Mark Drakeford calls for Public Health campaign to prevent sight loss

Mark Drakeford AM  has called on the Welsh Government to tackle preventable sight loss by making it a public health priority in Wales.

Experts believe that half of all sight loss in Wales is preventable and Mr Drakeford says that a public health campaign to educate people on the need for regular eye tests could save thousands of people the misery of sight loss if eye disease is detected at an early stage.

In a Plenary debate today Mr Drakeford said that sight loss is always viewed as a clinical disease but there are many ways in which a public health approach could cut the incidence of sight loss in Wales.

Mr Drakeford said: “Fear of sight loss is something people put at the top of their list of health anxieties.  ‘Going blind’ is something we all dread.  And yet around 50% of sight loss is preventable particularly among older people.  But the number of people living with sight loss is expected to rise significantly over the next 25 years due to the aging population.

“I am optimistic that the Minister will agree that tackling avoidable sight loss will now become a public health priority for Wales.”

Regular screening is essential to detect conditions such as glaucoma, diabetic retinopathy and age-related macular degeneration at an early enough stage for effective treatment.  Everyone should have their eyes tested every two years but a study conducted by the Royal National Institute for the Blind (RNIB) in 2011 found that many people were failing to have regular eye checks.  People aged over 60 are entitled to free eye checks and yet take-up represents fewer than half of those eligible.  The RNIB study found that many people are put off regular sight tests because they are concerned about the cost of spectacles or being pressured into having spectacles they may not need.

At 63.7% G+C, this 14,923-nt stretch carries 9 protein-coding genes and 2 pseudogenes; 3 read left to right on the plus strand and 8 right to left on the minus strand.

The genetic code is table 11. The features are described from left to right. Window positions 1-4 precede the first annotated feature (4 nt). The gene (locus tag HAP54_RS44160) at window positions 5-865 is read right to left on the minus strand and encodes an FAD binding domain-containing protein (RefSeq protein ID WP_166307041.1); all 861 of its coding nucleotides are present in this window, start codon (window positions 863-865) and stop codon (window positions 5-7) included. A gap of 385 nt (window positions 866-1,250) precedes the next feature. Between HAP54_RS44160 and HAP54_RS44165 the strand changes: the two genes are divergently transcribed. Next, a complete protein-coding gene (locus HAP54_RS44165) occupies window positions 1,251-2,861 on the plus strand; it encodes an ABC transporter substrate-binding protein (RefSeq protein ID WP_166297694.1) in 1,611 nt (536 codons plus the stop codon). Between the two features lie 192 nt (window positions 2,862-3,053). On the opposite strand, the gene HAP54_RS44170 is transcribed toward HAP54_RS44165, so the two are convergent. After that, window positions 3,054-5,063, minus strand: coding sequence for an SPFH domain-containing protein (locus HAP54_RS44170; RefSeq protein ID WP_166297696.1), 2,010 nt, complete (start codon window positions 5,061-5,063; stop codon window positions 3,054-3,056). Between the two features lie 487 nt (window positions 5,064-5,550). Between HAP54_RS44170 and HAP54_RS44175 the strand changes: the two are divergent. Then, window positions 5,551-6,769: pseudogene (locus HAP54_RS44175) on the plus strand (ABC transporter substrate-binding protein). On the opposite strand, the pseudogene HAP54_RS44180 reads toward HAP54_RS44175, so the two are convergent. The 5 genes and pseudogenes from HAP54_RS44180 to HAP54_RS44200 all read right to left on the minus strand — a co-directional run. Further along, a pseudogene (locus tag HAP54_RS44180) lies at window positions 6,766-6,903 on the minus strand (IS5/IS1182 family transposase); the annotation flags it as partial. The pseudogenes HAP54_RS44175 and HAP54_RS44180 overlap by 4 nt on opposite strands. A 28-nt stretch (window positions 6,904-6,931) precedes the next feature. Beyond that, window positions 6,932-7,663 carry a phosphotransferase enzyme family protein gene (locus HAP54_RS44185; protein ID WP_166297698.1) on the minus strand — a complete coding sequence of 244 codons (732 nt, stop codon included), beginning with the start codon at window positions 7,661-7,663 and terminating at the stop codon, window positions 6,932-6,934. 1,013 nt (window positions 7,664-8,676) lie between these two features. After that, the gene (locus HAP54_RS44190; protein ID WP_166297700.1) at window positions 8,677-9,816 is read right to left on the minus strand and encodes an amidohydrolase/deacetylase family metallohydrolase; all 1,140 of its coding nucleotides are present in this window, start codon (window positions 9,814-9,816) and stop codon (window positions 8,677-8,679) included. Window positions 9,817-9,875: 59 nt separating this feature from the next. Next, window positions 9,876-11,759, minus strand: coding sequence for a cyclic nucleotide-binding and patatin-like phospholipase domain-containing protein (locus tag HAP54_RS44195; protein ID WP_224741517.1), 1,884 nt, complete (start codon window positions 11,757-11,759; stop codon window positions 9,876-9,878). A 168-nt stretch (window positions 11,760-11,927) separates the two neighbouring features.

But there is much more people could do for themselves to help prevent eye disease.

Stop Smoking – Smoking can double the risk of developing age-related macular degeneration which is the UK’s leading cause of sight loss.  Stopping smoking can cut the risk significantly.

Healthy Diet -Eating a diet low in saturated fat and rich in green leafy vegetables  may help prevent cataracts and age-related macular degeneration while obesity can increase the risk of diabetes which in turn can lead to sight loss.

Protect the eyes from the sun – It is also important to protect the eyes against harmful UVA and UVB rays from the sun by wearing sunglasses, glasses and contact lenses with a built-in UV filter.

Wear safety goggles – DIY causes hundreds of eye-related injuries each year so wearing safety goggles protects eyes from flying debris and fine particles.

Rest your eyes regularly – It is also important for people to take regular breaks from their computer screens to prevent eye fatigue and reduce the likelihood of developing certain eye conditions.

Check family history – Finally, it is important to check family history as certain eye conditions are hereditary.  In families who do have a history of conditions such as cataracts, age-related macular degeneration and diabetic retinopathy there is a higher risk of developing these so early detection through regular check-ups is essential.

There was cross-party support for Mr Drakeford’s motion which is also supported by the Royal National Institute for the Blind (RNIB Cymru).

Sarah Rochire, Director of RNIB Cymru said : “We’re delighted that Mark has used this opportunity to raise such an important issue.  The high cost and impact of sight loss to both individuals and wider society, and the fact that the number of people with sight loss is expected to double by 2050, makes treating this as a public health priority both morally right and financially prudent.  We do not believe that allowing people to lose their sight unnecessarily is acceptable, but that is precisely what happens every day in Wales.  We urge the Welsh Government to use this opportunity to take action and put measures in place to start reducing avoidable sight loss.”